I'm often asked if I have a writing routine. There are writers who write the same time every day come what may; others who will write a certain number of words every day and when they've done their quota, they'll knock off. Me? I have no real set routine but I do like to write every day, speaking engagements permitting.
Some days when the words flow or I am at a critical stage of writing - usually at the end of the first draft of a novel - I am keen to crack on and write as much as I can. This can result in me spending up to seven hours, maybe more, sitting at my computer.
Other days I will struggle to find the correct words and the creative flow will trickle to a halt. If the latter happens I usually pick up my knitting, do some sewing or go for a walk while my mind works away at the snag with the plot or with a character.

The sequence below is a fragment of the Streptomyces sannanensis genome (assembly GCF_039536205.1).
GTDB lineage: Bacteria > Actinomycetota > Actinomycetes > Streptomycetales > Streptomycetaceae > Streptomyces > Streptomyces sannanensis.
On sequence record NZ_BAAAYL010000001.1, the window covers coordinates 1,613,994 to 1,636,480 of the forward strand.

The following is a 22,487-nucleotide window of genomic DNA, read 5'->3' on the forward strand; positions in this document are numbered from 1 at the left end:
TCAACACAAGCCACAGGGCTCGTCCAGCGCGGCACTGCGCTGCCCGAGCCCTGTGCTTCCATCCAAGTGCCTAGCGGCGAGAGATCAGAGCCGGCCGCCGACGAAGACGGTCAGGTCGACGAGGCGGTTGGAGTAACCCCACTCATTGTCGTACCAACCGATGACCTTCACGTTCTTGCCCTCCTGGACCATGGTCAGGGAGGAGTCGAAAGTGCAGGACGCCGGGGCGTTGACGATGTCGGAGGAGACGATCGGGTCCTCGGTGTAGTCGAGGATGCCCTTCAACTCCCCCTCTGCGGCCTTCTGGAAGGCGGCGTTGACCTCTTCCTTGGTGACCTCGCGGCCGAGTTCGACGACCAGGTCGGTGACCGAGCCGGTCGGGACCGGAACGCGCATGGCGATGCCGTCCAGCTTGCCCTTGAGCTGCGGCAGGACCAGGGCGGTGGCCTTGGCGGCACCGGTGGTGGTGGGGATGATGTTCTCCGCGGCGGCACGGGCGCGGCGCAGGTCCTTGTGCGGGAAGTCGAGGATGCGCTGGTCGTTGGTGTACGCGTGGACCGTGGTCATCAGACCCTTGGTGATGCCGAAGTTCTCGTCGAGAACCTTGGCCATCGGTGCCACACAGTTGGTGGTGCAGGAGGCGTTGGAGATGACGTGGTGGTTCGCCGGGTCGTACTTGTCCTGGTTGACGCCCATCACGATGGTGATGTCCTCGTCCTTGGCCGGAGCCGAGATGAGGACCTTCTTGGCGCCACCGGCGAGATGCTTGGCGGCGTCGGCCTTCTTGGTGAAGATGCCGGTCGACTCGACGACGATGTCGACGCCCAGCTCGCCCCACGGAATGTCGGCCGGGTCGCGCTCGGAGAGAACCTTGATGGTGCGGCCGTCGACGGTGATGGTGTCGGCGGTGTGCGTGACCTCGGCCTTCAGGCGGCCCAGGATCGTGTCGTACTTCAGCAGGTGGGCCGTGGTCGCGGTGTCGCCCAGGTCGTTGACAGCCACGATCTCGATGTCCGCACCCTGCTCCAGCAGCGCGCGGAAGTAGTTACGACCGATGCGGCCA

But writing isn't only about pounding away at a keyboard, writers also spend a great deal of time staring into space - thinking! (That's where the knitting comes in handy, I can knit and think at the same time). Writing a novel also involves research and because my crime novels are set in the area in which I live I do a lot of research on location walking DI Andy Horton's patch which is Portsmouth, the Solent and the Isle of Wight.
My mind is constantly working, thinking through the plots or sub plots and developing characters. Time will also be spent mapping out the plot lines and developing and researching the background of my characters, their personalities and motivations.
And when I'm not doing all the above there are copy edits to be checked and proofs to be read.
I'm currently writing DI Andy Horton number eleven, as yet untitled. I aim to finish this by the end of September when Death Surge, (DI Horton ten) will be published by Severn House, so it's back to work and on with the writing.